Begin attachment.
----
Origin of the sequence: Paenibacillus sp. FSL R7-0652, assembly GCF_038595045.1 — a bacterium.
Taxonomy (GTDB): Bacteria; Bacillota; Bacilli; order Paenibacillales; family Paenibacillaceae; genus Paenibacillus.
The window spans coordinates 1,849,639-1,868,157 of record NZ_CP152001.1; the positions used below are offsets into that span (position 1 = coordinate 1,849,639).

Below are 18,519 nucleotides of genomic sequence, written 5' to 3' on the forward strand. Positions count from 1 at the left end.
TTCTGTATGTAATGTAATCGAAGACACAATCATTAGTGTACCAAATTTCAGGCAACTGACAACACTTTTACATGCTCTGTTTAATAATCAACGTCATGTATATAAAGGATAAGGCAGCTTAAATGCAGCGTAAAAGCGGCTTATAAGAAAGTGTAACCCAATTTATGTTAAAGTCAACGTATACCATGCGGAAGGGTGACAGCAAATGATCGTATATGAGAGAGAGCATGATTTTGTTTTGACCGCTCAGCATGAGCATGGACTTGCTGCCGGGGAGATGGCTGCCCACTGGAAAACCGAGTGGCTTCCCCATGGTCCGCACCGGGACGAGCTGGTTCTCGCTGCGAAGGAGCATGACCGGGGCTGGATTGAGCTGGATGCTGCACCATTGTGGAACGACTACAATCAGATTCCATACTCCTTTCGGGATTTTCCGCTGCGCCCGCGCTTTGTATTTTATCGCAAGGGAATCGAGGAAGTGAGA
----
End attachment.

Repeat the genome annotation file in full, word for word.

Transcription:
Origin of the sequence: Paenibacillus sp. FSL R7-0652, assembly GCF_038595045.1 — a bacterium.
Taxonomy (GTDB): Bacteria; Bacillota; Bacilli; order Paenibacillales; family Paenibacillaceae; genus Paenibacillus.
The window spans coordinates 1,849,639-1,868,157 of record NZ_CP152001.1; the positions used below are offsets into that span (position 1 = coordinate 1,849,639).

Below are 18,519 nucleotides of genomic sequence, written 5' to 3' on the forward strand. Positions count from 1 at the left end.
TTCTGTATGTAATGTAATCGAAGACACAATCATTAGTGTACCAAATTTCAGGCAACTGACAACACTTTTACATGCTCTGTTTAATAATCAACGTCATGTATATAAAGGATAAGGCAGCTTAAATGCAGCGTAAAAGCGGCTTATAAGAAAGTGTAACCCAATTTATGTTAAAGTCAACGTATACCATGCGGAAGGGTGACAGCAAATGATCGTATATGAGAGAGAGCATGATTTTGTTTTGACCGCTCAGCATGAGCATGGACTTGCTGCCGGGGAGATGGCTGCCCACTGGAAAACCGAGTGGCTTCCCCATGGTCCGCACCGGGACGAGCTGGTTCTCGCTGCGAAGGAGCATGACCGGGGCTGGATTGAGCTGGATGCTGCACCATTGTGGAACGACTACAATCAGATTCCATACTCCTTTCGGGATTTTCCGCTGCGCCCGCGCTTTGTATTTTATCGCAAGGGAATCGAGGAAGTGAGA